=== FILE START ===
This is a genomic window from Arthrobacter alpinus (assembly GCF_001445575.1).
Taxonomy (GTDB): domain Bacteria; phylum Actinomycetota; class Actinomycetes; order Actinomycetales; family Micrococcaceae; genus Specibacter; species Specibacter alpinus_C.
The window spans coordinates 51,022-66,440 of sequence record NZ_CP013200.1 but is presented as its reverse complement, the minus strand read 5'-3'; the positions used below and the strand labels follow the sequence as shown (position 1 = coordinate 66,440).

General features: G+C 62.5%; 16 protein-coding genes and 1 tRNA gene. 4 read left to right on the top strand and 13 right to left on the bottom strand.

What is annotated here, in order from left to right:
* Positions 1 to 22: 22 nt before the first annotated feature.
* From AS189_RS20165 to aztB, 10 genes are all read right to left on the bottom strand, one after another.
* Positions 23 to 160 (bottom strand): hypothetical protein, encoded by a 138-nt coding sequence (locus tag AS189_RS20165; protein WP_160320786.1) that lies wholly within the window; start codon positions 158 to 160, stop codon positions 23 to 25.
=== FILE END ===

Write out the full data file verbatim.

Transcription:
This is a genomic window from Arthrobacter alpinus (assembly GCF_001445575.1).
Taxonomy (GTDB): domain Bacteria; phylum Actinomycetota; class Actinomycetes; order Actinomycetales; family Micrococcaceae; genus Specibacter; species Specibacter alpinus_C.
The window spans coordinates 51,022-66,440 of sequence record NZ_CP013200.1 but is presented as its reverse complement, the minus strand read 5'-3'; the positions used below and the strand labels follow the sequence as shown (position 1 = coordinate 66,440).

General features: G+C 62.5%; 16 protein-coding genes and 1 tRNA gene. 4 read left to right on the top strand and 13 right to left on the bottom strand.

What is annotated here, in order from left to right:
* Positions 1 to 22: 22 nt before the first annotated feature.
* From AS189_RS20165 to aztB, 10 genes are all read right to left on the bottom strand, one after another.
* Positions 23 to 160 (bottom strand): hypothetical protein, encoded by a 138-nt coding sequence (locus tag AS189_RS20165; protein WP_160320786.1) that lies wholly within the window; start codon positions 158 to 160, stop codon positions 23 to 25.